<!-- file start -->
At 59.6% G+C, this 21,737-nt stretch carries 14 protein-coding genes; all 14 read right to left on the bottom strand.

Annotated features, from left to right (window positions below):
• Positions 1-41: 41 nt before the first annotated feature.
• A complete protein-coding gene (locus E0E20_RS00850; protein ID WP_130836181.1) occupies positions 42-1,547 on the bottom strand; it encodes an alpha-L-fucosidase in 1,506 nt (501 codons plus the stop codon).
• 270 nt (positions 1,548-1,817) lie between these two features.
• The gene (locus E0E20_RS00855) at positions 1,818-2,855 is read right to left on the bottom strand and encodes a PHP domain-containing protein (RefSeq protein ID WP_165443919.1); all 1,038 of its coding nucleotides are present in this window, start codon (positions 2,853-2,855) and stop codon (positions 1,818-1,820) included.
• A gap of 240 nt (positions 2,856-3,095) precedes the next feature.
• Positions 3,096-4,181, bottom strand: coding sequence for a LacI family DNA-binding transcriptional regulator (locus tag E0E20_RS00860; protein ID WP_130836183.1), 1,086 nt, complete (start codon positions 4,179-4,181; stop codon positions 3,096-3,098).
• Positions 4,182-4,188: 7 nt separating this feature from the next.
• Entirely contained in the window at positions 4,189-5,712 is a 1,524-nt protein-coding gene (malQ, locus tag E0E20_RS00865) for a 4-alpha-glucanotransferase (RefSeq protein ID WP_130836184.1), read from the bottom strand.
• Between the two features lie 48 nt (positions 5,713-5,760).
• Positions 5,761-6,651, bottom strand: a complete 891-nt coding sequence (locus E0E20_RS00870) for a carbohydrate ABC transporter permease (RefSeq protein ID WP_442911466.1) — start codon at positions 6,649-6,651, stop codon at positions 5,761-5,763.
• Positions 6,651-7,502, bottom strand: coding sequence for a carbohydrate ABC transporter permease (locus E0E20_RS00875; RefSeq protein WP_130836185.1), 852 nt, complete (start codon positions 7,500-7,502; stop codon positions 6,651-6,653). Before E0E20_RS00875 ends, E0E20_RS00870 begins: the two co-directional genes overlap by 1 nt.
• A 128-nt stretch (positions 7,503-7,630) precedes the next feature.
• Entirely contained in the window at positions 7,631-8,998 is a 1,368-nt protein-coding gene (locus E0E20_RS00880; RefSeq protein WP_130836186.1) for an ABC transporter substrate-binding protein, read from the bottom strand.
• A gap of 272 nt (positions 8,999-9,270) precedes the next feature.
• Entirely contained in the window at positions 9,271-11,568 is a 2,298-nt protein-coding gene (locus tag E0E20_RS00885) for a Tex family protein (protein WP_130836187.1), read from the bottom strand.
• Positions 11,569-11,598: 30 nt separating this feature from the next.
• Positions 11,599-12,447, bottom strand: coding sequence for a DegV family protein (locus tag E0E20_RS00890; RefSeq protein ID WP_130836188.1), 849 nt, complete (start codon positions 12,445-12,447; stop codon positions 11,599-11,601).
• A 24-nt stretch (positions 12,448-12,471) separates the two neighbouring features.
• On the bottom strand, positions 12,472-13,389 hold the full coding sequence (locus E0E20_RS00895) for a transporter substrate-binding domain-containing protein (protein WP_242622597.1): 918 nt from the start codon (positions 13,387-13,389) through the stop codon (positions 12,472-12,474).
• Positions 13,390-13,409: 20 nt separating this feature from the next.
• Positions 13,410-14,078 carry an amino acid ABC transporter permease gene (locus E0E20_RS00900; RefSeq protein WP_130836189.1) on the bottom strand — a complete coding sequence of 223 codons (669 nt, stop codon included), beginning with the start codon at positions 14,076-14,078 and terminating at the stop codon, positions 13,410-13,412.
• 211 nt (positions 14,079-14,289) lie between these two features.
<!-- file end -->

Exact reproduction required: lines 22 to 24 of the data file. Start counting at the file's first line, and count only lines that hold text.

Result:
• Positions 13,390-13,409: 20 nt separating this feature from the next.
• Positions 13,410-14,078 carry an amino acid ABC transporter permease gene (locus E0E20_RS00900; RefSeq protein WP_130836189.1) on the bottom strand — a complete coding sequence of 223 codons (669 nt, stop codon included), beginning with the start codon at positions 14,076-14,078 and terminating at the stop codon, positions 13,410-13,412.
• 211 nt (positions 14,079-14,289) lie between these two features.